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Ethical decision making in the medical profession: An application of the theory of planned behavior

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The present study applied Ajzen's (1985) theory of planned behavior to the explanation of ethical decision making. Nurses in three hospitals were provided with scenarios that depicted inadequate patient care and asked if they would report health professionals responsible for the situation. Study results suggest that the theory of planned behavior can explain a significant amount of variation in the intent to report a colleague. Attitude toward performing the behavior explained a large portion of the variance; subjective norms explained a moderate amount of the variance; and, perceived behavioral control added little to the explanation of variance. Implications for research and practice are discussed.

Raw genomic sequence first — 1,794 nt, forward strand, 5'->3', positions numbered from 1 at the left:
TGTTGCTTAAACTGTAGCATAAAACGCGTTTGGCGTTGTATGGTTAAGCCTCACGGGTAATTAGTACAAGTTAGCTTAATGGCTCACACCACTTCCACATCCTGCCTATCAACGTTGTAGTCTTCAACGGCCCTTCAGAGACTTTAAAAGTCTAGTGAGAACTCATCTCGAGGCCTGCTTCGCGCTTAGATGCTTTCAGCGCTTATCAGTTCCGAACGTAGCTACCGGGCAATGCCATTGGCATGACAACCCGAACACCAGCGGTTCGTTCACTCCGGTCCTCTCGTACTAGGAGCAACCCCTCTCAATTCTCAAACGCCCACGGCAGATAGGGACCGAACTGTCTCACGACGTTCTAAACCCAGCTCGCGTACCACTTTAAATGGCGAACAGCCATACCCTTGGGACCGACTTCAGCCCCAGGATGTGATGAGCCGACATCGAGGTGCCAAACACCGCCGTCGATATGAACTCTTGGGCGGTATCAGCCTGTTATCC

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Donna M. Randall is an Associate Professor in Management and Systems at Washington State University. Her research interests include organizational commitment, media coverage of elite crime, and ethical issues in management. Her publications have appeared in such journals as Decision Sciences, Academy of Management Review, and Journal of Business Ethics.

Annetta M. Gibson is a doctoral student in the Department of Accounting and Business Law at Washington State University and a CPA. Her research interests lie in the area of behavioral accounting and ethical issues in auditing, accounting, and management. She has published in the Journal of Business Ethics.

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Randall, D.M., Gibson, A.M. Ethical decision making in the medical profession: An application of the theory of planned behavior. J Bus Ethics 10, 111–122 (1991).

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